Most relationships, especially strong relationships, are characterized by some level of trust.9 People who trust each other are more likely to share political information with each other, persist when communicating something complex or intangible, and return favors for each other.10 This might include disclosing who the real decision maker is on a project or team, sharing news about upcoming job openings, or providing tips on how to best communicate a project outcome or seek a promotion. Having a trusted person vouch for a job candidate’s trustworthiness can increase the likelihood of a job offer being extended.11 Especially for junior employees, having relationships with senior members in the organization can have a major impact on the extent and swiftness of career advancement. Organizations that rely solely on gender representation to assess the success of diversity efforts overlook the importance of these pivotal relationships.

To explore the who of men’s and women’s networks at Valitron, we divided employees into three groups based on their level — junior, professional, or senior — in the organization. We then compared the average number of connections that men and women had to people who outranked them in the hierarchy. (See “Who Is Best Connected?”) The results were clear. Women at every level — but especially at the professional level — had fewer overall connections to higher-level people than did men. This finding shocked Valitron executives, because the company had a robust formal sponsorship program for both men and women and had assumed that the benefits were equally distributed. The ONA revealed that men once again had a significant advantage over women in the informal networks that shape the flow of opportunities and access to power.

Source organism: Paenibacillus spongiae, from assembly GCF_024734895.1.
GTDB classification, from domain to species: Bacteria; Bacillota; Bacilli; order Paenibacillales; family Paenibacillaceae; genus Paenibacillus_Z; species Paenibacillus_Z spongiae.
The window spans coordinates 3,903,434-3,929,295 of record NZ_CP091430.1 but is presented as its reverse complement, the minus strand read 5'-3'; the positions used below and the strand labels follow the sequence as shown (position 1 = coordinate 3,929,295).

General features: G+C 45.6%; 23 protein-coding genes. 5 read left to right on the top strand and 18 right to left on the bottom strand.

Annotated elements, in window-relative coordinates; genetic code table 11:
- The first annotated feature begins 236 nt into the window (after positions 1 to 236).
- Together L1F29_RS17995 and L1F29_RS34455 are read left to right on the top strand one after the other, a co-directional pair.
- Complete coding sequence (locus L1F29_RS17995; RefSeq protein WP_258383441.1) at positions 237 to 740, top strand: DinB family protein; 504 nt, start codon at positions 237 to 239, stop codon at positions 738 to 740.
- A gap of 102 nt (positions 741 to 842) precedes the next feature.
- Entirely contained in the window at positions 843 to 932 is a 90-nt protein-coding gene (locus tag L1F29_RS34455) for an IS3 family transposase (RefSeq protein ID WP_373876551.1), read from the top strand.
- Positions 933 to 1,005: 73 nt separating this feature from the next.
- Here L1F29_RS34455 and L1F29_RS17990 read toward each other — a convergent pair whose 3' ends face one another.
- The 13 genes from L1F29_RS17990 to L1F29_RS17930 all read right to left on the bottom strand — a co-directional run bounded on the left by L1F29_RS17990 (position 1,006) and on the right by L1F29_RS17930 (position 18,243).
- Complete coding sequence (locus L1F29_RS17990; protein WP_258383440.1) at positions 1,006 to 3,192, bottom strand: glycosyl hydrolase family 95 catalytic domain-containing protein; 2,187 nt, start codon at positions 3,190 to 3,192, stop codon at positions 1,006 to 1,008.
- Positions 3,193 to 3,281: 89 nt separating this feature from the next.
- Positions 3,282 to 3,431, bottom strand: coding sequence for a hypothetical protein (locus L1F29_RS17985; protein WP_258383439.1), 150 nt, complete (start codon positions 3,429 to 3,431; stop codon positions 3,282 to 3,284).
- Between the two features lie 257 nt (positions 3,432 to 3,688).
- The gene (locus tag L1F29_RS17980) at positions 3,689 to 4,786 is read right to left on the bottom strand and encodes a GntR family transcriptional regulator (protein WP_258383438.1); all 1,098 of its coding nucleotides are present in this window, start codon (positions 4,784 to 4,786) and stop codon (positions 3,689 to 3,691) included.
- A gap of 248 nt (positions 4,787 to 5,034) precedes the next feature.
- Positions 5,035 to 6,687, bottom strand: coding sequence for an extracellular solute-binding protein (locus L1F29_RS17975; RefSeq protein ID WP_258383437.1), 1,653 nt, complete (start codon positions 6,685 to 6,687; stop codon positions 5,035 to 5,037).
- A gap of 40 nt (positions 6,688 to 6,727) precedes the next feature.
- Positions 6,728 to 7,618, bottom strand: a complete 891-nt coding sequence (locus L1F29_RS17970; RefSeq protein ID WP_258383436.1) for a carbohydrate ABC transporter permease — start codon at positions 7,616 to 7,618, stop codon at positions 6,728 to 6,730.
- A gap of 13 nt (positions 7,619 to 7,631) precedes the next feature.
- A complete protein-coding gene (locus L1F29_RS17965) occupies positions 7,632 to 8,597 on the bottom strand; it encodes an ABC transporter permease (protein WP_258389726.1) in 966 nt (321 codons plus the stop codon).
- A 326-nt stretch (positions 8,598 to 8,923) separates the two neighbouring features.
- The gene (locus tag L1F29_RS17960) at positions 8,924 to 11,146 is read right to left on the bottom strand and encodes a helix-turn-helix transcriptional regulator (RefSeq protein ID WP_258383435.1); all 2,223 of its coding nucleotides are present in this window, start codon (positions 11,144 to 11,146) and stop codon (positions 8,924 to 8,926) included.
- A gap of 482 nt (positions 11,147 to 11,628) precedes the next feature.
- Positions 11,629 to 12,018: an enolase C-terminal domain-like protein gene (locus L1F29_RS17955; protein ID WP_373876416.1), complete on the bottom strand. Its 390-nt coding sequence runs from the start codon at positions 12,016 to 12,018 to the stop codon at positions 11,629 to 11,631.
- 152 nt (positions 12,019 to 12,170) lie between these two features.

Lastly, we took a look at gender differences in relationship structures. For decades, researchers have known that professional networks that are characterized by connections to otherwise unconnected subnetworks within the organization provide important advantages.12 These network brokers receive new and more diverse information faster than others in the network and can control the flow of information to the advantage of both themselves and their organizations. Without brokers providing the connective tissue, networks as a whole wouldn’t exist. Remove them and the network falls apart. Not surprisingly, brokers are more likely to be tapped as top talent, be involved in innovation, receive higher performance evaluations, get promoted faster, and earn bigger bonuses.13

Here is where engagement surveys fall short when seeking to capture inclusion. Individuals who are not brokers are often cozily embedded in tightly knit clusters with nearby or similar others (such as other women in their department). As a result, they might report high levels of engagement, totally unaware that their disconnection from other parts of the organization is having a negative impact on their career advancement opportunities.